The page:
Science

Farmers’ protests: How the farm hype has turned an expensive hobby into a mainstay of agitation

Modified carriages, previously started as a convenient mode of transportation for travel and camping for religious events in Punjab, were the backbone of farmers’ protest in Delhi. Not long ago, these “travel homes” were criticized by Punjab youth who spend a fortune converting them into luxury items that go behind tractors. But the farm protest turns this fad or an expensive hobby for some into a symbol of the struggle for human rights.

How it started

Tractor wagons have been the mode of transportation for village life in Punjab, especially during festivals.

Hola Mohalla in March and Fathegarh Sahib Jor Mela in December every year are basically two major events when devoted Sikhs begin their journey on tractor wagons from different parts of Punjab and parts of Haryana to reach Anandpur Sahib and Fathegarh Sahib, respectively to camp there for days Few make their carts a temporary shelter.

Both events last for at least a week as the carriages turn into camps.

Over the past few years, Punjabi youth have called for criticism for spending too much money in moderation in tractor trolleys. These “luxury” buggies will make headlines due to the in-house facilities including air conditioner, wifi, expensive mattresses, TV screen, music system and many added accessories.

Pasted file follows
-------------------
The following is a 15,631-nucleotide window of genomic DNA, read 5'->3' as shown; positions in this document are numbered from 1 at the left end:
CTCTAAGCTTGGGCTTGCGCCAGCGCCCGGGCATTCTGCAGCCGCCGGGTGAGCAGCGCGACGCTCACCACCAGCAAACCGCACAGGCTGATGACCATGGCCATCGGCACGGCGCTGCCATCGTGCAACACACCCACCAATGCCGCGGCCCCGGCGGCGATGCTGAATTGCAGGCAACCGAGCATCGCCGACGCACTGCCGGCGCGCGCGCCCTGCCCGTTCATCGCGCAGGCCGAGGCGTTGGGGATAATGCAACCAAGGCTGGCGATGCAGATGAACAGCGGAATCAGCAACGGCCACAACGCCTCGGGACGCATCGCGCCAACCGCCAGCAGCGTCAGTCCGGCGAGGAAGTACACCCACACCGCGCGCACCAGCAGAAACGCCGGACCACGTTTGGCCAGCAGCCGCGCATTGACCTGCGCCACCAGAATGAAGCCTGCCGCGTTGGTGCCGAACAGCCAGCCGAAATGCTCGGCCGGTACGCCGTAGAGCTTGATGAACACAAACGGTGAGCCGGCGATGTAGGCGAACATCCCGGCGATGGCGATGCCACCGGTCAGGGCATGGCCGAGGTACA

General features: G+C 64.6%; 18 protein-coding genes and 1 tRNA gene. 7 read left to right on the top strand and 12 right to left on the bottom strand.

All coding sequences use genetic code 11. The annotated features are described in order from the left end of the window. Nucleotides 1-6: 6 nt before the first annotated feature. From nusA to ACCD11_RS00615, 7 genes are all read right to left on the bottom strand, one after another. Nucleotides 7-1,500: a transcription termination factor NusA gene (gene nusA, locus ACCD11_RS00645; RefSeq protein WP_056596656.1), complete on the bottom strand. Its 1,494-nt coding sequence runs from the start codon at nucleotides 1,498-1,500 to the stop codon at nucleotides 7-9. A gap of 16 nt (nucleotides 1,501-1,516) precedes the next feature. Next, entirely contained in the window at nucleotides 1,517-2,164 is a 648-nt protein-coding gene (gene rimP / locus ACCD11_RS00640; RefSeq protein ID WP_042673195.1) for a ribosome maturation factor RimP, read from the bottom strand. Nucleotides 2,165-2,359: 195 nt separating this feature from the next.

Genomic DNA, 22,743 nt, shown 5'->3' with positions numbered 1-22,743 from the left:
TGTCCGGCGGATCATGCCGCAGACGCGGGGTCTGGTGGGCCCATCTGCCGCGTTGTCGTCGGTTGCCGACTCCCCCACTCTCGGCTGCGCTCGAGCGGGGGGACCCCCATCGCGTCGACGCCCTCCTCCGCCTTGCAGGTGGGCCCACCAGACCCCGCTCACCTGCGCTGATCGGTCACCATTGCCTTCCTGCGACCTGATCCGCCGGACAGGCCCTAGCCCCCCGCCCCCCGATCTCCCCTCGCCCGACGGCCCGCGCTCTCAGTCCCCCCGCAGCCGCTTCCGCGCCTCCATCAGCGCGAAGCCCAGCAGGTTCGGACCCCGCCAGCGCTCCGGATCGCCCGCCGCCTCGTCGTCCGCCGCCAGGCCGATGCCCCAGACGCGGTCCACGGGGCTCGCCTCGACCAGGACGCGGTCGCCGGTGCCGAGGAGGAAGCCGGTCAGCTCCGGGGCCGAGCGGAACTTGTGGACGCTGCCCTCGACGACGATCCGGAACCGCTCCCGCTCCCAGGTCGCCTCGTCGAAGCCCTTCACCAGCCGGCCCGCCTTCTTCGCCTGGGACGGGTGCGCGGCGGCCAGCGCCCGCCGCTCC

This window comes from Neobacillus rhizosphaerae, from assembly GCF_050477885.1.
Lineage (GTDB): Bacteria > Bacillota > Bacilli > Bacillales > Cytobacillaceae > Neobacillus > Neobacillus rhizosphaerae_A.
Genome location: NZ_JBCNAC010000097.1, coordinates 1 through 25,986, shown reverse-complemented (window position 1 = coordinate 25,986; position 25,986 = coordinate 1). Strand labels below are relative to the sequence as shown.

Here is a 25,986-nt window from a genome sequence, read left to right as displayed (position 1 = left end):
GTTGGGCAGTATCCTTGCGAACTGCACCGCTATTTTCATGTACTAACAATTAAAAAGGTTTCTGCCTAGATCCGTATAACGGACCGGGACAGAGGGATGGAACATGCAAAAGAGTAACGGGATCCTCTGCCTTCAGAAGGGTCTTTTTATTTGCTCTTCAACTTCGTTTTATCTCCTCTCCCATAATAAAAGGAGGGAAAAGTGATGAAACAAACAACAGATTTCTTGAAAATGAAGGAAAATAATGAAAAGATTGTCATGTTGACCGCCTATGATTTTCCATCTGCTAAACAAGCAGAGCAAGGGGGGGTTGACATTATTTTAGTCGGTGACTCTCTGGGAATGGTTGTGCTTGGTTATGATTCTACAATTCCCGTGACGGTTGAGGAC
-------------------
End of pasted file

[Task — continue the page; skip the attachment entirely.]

Farm vibration turned

Since cart assembly had become a part of village life, so it was evident that the same practice was coming into effect when farmers in Delhi began with the goal of camping there for an extended period of time.

These wagons encountered water cannons and dug roads on their way to Delhi. Walking on rough and bumpy roads, the wagons not only escaped the difficult journey to Delhi, but also became a shelter for protesters during the night.

The same was also true of tractors. Young people have also been criticized for purchasing high-powered tractors. However, it was these tractors that came in handy to remove heavy barriers erected by Haryana Police on their way to Delhi due to the high horsepower of these tractors.

How to get buggies ready for action

Harpal Singh, a farmer from Bandir village, assembled five trolleys for the villagers. These carts will take part in the January 26 parade announced by farmers unions. These wagons are mostly assembled by the farmers themselves. They only go to the workshop if some major trolley modification is required.

“If the trolleys already have three to four foot side grills, we can change the trolley in one day at home. Otherwise, we will need a welder.” Harpal Singh said he also has a welding machine to make small adjustments needed in the The cart to provide some comfort for the trip and the living.

Cost of modifications

A wagon that already has side grills could cost as much as 5,000 rupees to convert into a makeshift cart.

“You need to spend about 1500 rupees on the tarpaulin to make it waterproof and air-proof. It’s cold outside and even a minor leak may cause a big problem to the passengers when the trolley moves as the cold air flows in. So we install the tarpaulin with proper care. Then we use rice straw and mattresses to reduce Shock. Up to 1,000 rupees is spent on electrical installations inside the vehicles. We have installed lamps and power connections to charge portable devices. The tractor battery is used to power the vehicle. These are the basic requirements. ”Said Harpal Singh, associated with the Kisan Mazdur Sangarsh Committee in Punjab,” other than You can spend on whatever you want to make the trolley feel like home. ”



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